The foregoing references to the various documents in evidence, the conduct of the parties and the testimony of the plaintiff lend substantial evidentiary support to the trial court's determination that the title which Mrs. Stulman was to convey to the plaintiff under the contract of November 19, 1941, was to be a clear title with only certain specific exceptions, and that a mere conveyance of her "right, title and interest" in said property in the nature of a quitclaim would not be a compliance with her obligations under said contract. The findings when read in the light of the principles heretofore stated are to this effect and consequently amply support that phase of the judgment which appellant Stulman is here attacking.
 The evidence herein referred to is also a complete answer to appellant Stulman's second contention to the effect that the evidence is insufficient to support the finding that she did not perform for many months certain conditions of the contract of November 19, 1941, and that she was unable to deliver a valid conveyance of her interest in said property. The title reports, the correspondence, and the oral testimony furnish abundant support for the finding that Mrs. Stulman did not comply with the conditions of said contract and that she was unable to deliver the kind of a title that the contract and escrow instructions called for and that the parties to the transaction contemplated and intended.  In this connection there are two rules that must not be overlooked: (1) An appellate court must view the evidence in the light most favorable to the respondent, resolving all conflicts and indulging all legitimate and reasonable inferences to uphold the finding (Estate of Isenberg, 63 Cal. App. 2d 214 [146 P.2d 424]; Pewitt v. Riley, 27 Cal. 2d 310 [163 P.2d 873]); and (2) when a finding is attacked as being unsupported the power of the appellate court begins and ends with a determination as to whether there is any substantial evidence, contradicted or uncontradicted, which will support the determination of the trial court (Crawford v. Southern Pac. Co., 3 Cal. 2d 427 [45 P.2d 183]; Peri v. Los Angeles Junction Ry., 22 Cal. 2d 111 [137 P.2d 441].) [72 Cal. App. 2d 266]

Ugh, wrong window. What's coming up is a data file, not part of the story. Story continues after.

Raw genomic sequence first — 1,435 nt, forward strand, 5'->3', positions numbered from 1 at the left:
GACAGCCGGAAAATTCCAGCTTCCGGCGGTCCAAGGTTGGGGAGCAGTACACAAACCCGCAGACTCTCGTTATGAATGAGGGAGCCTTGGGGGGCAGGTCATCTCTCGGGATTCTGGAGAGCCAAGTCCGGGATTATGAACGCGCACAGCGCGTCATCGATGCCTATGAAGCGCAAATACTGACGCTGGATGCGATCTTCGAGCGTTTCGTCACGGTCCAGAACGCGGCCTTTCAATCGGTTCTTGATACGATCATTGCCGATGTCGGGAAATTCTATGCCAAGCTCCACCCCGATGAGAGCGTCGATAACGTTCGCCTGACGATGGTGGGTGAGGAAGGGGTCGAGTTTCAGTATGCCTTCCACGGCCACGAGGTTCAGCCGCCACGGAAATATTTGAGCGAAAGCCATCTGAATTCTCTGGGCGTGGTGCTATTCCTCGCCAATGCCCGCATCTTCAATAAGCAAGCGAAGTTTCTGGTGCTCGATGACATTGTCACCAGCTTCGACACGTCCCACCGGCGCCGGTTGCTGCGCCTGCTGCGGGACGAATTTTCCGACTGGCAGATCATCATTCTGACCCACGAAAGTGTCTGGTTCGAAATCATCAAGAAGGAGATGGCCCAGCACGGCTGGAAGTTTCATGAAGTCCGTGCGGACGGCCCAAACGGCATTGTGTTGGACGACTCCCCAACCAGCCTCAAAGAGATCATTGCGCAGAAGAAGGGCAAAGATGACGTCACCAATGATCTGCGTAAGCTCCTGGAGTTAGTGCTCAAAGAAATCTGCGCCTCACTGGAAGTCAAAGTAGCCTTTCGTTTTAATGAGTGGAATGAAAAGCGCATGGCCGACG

Appellant's third point is that the court erred in finding that it was the purpose of the parties that the contract of November 19, 1941, should not be binding in the event the escrow could not be closed. The answer to this contention is to be found in the contract itself. It will be recalled that the contract provided for the opening of an escrow "for the purpose of vesting title" to the property in the plaintiff and that the transaction was to be expedited by all the parties to the end that the escrow would be closed on November 25, 1941, if possible, and that upon the closing of said escrow the contract of July 2, 1941, would "be at an end" except as therein otherwise provided. The November 19th contract also provided in effect that neither the contract of July 2d nor the partnership contract between Mrs. Stulman and the younger Davis should be at an end as to the claims of the parties thereto against each other and to the property described therein, until the receipt by Mrs. Stulman of the $18,400 promissory note secured by the said trust deed. From these provisions of the contract and the oral testimony the trial court could reasonably infer that it was the intention of the parties that the escrow would be closed within six days or at least within a reasonable time thereafter, that Mrs. Stulman would receive the said $18,400 promissory note and trust deed with a $25,000 policy of title insurance showing said deed of trust to be an encumbrance second only to the bank's $6,000 encumbrance and certain taxes, and that the contract of July 2, 1941, (as to which plaintiff was not a party) would be at an end, but that in the event said escrow was not closed the contract of July 2, 1941, would still be in full force and effect.